first thought: sort of lame.
... but... reconsidering... actually ... pretty cool. i like the idea. :-)
I wonder if it has enough energy in the infrared range to work as a TV-B-Gone.
It doesn't seem to have any inputs when not connected to USB (that I can see in the description). So when unplugged it's an embedded system with 1 output and 0 inputs. I definitely think it needs more inputs :)
-- The Rugged Motor Driver: two H-bridges, more power than an L298, fully protected
I realize it isn't much and I could easily be wrong but I think the on/off button also serves to change the "mode".
Ah...good point: the button. But there are so many more possibilities. Temperature sensor and RGB output to act like a "mood ring". Magnetic compass module to act as a direction finder and/or North locator. Even a cheap accelerometer can be used as an input device to play with the modes or modulate them somehow ("gesture based" computing). It might also be cool to have an auto-off mode if the flashlight is pointing down towards the ground. Lift it up to point to the horizon and it automatically turns on. That could even get rid of the on/off button altogether. The accelerometer senses no motion in X seconds and turns the light off; new motion turns it on.
Then again they've raised nearly $200k for a 1-input 1-output embedded system so maybe they know what they're doing.
-- The Ruggeduino: compatible with Arduino UNO, 24V operation, all I/O's fused and protected
thats what I didnt like about it at first... it seemed like an awfully simplistic device.
but then... I am just used to having x amount of inputs and outputs. so you can look at this, as a really simplistic to the state of boring one input one output device.
oooor ... its a really cool flashlight. if they add a graphical programming environment, then basically anyone can use it to create their own light. I dont really think is aimed at the hardcore DIY community - more towards people who think its amazing that they can plug something into their computer and then manipulate it.
I like the idea because of its simplicity and robustness. Can it be programmed with Arduino IDE?
More buttons would make the device less intuitive (Apple mouses only have one button too) but that should not be biggest issue.
- Think an SOS mode would be a nice sketch for it
- a light sensor so it adapts its output to surroundings (to be not to bright)
- brighten/dim until keypress mode
Very nice idea, and a very good kickstart btw!
robtillaart: (Apple mouses only have one button too)
... and apple mouses are well known for their superior design and quality?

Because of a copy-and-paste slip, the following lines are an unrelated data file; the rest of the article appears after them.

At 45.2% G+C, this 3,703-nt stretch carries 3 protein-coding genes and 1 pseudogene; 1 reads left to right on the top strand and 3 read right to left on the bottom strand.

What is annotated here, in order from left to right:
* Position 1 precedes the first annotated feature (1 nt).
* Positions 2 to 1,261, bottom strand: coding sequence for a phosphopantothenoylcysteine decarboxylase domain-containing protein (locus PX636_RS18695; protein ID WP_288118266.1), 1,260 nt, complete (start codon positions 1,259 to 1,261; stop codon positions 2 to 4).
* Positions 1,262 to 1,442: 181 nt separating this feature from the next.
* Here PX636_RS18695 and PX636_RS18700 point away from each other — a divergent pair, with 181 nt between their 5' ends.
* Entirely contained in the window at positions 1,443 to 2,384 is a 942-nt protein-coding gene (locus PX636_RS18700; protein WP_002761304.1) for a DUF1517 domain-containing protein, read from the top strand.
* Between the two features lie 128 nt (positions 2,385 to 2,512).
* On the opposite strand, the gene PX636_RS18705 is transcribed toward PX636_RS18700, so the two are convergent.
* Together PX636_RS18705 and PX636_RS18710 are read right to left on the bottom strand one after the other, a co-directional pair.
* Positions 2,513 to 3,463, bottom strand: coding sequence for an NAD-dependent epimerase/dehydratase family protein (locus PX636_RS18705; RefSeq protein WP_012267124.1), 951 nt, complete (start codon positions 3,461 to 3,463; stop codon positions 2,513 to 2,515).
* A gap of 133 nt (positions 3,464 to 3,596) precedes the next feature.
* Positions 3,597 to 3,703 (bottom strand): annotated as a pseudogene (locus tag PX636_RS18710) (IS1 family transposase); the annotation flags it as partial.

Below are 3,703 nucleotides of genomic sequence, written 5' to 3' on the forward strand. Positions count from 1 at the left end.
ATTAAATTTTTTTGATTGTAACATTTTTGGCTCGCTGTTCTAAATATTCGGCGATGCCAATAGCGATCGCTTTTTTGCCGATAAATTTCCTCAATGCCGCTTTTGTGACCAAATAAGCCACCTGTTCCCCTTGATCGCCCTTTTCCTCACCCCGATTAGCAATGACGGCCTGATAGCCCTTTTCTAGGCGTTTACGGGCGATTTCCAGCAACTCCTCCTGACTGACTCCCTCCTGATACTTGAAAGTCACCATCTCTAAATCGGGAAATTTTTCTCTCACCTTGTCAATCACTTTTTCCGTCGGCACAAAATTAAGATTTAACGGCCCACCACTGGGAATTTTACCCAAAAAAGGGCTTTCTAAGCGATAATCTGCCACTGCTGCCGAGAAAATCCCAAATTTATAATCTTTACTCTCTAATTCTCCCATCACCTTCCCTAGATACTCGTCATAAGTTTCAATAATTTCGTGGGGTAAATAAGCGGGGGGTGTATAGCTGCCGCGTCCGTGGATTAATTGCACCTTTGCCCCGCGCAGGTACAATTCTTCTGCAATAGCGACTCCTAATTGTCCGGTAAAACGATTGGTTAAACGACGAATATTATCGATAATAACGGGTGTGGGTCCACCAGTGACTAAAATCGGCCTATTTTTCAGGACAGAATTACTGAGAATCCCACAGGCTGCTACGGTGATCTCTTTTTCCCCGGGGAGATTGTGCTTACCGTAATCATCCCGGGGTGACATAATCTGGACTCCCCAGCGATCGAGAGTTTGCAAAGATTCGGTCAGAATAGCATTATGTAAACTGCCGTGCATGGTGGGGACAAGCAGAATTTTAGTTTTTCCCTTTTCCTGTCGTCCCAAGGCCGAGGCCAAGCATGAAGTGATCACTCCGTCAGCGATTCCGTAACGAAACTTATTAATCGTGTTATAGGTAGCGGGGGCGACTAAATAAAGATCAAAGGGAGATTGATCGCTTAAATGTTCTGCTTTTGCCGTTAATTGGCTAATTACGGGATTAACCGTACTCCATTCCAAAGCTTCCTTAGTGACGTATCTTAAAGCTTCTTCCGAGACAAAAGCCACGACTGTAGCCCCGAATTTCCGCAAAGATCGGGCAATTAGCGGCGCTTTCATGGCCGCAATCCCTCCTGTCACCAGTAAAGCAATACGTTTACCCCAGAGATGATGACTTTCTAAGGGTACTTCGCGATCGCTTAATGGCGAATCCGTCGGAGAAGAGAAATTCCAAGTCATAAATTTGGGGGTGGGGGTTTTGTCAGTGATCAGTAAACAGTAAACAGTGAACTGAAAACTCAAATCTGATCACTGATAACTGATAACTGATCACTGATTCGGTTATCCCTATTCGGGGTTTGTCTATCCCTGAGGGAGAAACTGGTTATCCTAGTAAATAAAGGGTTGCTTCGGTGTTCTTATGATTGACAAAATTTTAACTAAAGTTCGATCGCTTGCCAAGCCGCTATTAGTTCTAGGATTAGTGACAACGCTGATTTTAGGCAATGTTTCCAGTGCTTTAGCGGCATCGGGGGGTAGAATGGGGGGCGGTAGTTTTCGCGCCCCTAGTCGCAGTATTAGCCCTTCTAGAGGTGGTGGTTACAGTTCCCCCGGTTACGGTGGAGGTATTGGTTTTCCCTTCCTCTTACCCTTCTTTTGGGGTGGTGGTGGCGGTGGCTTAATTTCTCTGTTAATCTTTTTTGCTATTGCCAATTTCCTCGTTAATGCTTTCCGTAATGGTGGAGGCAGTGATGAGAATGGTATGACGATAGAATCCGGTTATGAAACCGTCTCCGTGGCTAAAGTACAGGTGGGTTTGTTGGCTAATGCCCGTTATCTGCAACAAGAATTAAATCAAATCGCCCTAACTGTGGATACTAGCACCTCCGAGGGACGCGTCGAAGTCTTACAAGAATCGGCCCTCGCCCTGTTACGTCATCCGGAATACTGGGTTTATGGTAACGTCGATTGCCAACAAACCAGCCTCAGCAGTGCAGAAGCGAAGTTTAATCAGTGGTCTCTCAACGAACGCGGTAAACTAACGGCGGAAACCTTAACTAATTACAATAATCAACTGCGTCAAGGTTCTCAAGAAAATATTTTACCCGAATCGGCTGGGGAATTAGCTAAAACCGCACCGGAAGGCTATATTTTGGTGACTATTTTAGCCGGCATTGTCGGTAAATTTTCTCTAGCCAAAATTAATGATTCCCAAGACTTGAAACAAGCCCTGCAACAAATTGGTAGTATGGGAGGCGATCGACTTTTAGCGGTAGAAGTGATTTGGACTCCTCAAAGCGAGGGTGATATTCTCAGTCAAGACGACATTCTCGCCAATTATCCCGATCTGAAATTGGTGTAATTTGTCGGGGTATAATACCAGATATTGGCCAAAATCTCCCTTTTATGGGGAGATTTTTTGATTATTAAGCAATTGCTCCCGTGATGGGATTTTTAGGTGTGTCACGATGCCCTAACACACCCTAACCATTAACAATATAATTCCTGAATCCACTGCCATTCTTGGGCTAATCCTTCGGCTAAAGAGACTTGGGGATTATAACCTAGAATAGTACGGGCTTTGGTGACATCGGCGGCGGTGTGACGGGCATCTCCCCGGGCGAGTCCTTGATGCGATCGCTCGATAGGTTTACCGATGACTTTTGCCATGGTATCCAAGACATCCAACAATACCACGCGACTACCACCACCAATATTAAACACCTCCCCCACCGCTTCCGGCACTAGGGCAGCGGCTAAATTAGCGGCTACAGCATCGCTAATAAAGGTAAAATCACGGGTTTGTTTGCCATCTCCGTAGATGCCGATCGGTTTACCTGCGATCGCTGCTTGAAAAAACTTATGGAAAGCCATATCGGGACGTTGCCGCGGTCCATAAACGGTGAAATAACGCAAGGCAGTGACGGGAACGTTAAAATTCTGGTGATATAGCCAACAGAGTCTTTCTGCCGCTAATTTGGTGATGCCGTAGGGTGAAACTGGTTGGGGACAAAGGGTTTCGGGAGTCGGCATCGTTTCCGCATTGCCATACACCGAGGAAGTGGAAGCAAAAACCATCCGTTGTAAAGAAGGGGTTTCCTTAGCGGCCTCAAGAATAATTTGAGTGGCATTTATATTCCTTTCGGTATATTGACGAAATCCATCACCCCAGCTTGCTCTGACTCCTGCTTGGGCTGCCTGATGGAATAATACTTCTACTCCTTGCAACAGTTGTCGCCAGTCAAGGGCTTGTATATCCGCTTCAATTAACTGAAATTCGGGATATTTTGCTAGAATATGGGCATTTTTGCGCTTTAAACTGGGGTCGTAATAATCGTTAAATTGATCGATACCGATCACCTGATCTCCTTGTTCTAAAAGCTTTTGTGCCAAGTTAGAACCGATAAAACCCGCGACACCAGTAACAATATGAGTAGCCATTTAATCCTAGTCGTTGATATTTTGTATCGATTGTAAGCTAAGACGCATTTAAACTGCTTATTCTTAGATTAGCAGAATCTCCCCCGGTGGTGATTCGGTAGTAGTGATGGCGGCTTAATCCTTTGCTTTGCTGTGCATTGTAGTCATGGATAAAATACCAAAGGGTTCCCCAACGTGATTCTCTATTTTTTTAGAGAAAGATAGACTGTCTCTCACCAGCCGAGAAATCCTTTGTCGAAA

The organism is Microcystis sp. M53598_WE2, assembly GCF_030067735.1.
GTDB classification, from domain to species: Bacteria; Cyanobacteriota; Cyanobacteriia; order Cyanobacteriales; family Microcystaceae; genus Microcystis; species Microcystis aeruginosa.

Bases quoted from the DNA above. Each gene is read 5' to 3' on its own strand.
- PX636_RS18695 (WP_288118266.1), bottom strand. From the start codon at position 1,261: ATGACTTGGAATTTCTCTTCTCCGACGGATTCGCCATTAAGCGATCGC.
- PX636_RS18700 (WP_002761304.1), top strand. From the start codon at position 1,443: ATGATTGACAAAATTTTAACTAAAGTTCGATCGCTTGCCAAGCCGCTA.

Apple is well known for their user-centric design and usability labs. They are not technically the most afvanced or best but imho they provide the best user-experience.
And no they didn’t invent the mouse, that was the group of Douglas Engelbart - http://www.youtube.com/watch?v=JfIgzSoTMOs -
In part 2 he shows an editor with line numbering [mind you 1968, Apollo 8 was hot news, 20 years before windows]
Windows came from Xerox Parc - http://www.youtube.com/watch?v=Cn4vC80Pv6Q -
RuggedCircuits: Ah...good point: the button. But there are so many more possibilities.
That's typical for most high-end lights. If you're all über tactical, you don't want a fancy interface. A long press is on/off, and momentary presses switch modes. Some lights also use a rotating bezel for extra options. I don't really go nuts for flashlights, but I wouldn't mind having something like the NightOps Gladius. Surefire certainly kicked off a revolution in the flashlight world.
I found a thread at candlepower forums about the HexBright.
robtillaart: I like the idea because of its simplicity and robustness. Can it be programmed with Arduino IDE?
Well, (from the CPF thread):
3) The tools used to program will be completely open source. Most likely the Atmel Atmega/Attiny tools such as WinAVR for windows and AVR-GCC for linux/mac.
I like the idea, but for now, I'm just going to stick with my Fenix lights.
robtillaart: Windows came from Xerox Parc
Yep - The Xerox Star was an amazing system for its day:
...but they couldn't sell it - they couldn't hit the price point. Other things happened - and, well, history...
Have you ever seen the demo of their "Pads, Tabs, and Boards"? I wish that were standard in offices today! Actually, all the tech exists to do it now - it's just that some of it is fairly expensive (the Boards), some of it is fairly cheap (Pads), and some of it isn't really a product yet (Tabs - RFID security badges come close, though). None of it is seamlessly combined.